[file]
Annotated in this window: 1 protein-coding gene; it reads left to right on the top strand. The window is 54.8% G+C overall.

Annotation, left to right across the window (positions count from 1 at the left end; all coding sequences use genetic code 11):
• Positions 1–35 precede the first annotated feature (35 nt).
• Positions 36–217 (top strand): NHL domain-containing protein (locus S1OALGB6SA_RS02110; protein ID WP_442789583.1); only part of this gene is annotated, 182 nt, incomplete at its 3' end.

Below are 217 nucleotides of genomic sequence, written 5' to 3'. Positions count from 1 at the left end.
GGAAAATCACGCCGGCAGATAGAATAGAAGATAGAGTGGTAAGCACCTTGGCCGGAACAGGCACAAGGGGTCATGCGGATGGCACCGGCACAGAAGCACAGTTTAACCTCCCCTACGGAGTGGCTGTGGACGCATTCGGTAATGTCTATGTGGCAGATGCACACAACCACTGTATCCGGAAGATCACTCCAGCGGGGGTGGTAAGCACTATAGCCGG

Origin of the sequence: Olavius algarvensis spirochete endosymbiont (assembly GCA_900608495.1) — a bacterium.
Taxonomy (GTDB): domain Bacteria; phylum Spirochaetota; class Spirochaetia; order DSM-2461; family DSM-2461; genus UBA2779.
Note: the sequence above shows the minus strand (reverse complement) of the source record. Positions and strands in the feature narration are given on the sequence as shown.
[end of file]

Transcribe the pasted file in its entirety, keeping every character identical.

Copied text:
Annotated in this window: 1 protein-coding gene; it reads left to right on the top strand. The window is 54.8% G+C overall.

Annotation, left to right across the window (positions count from 1 at the left end; all coding sequences use genetic code 11):
• Positions 1–35 precede the first annotated feature (35 nt).
• Positions 36–217 (top strand): NHL domain-containing protein (locus S1OALGB6SA_RS02110; protein ID WP_442789583.1); only part of this gene is annotated, 182 nt, incomplete at its 3' end.

Below are 217 nucleotides of genomic sequence, written 5' to 3'. Positions count from 1 at the left end.
GGAAAATCACGCCGGCAGATAGAATAGAAGATAGAGTGGTAAGCACCTTGGCCGGAACAGGCACAAGGGGTCATGCGGATGGCACCGGCACAGAAGCACAGTTTAACCTCCCCTACGGAGTGGCTGTGGACGCATTCGGTAATGTCTATGTGGCAGATGCACACAACCACTGTATCCGGAAGATCACTCCAGCGGGGGTGGTAAGCACTATAGCCGG

Origin of the sequence: Olavius algarvensis spirochete endosymbiont (assembly GCA_900608495.1) — a bacterium.
Taxonomy (GTDB): domain Bacteria; phylum Spirochaetota; class Spirochaetia; order DSM-2461; family DSM-2461; genus UBA2779.
Note: the sequence above shows the minus strand (reverse complement) of the source record. Positions and strands in the feature narration are given on the sequence as shown.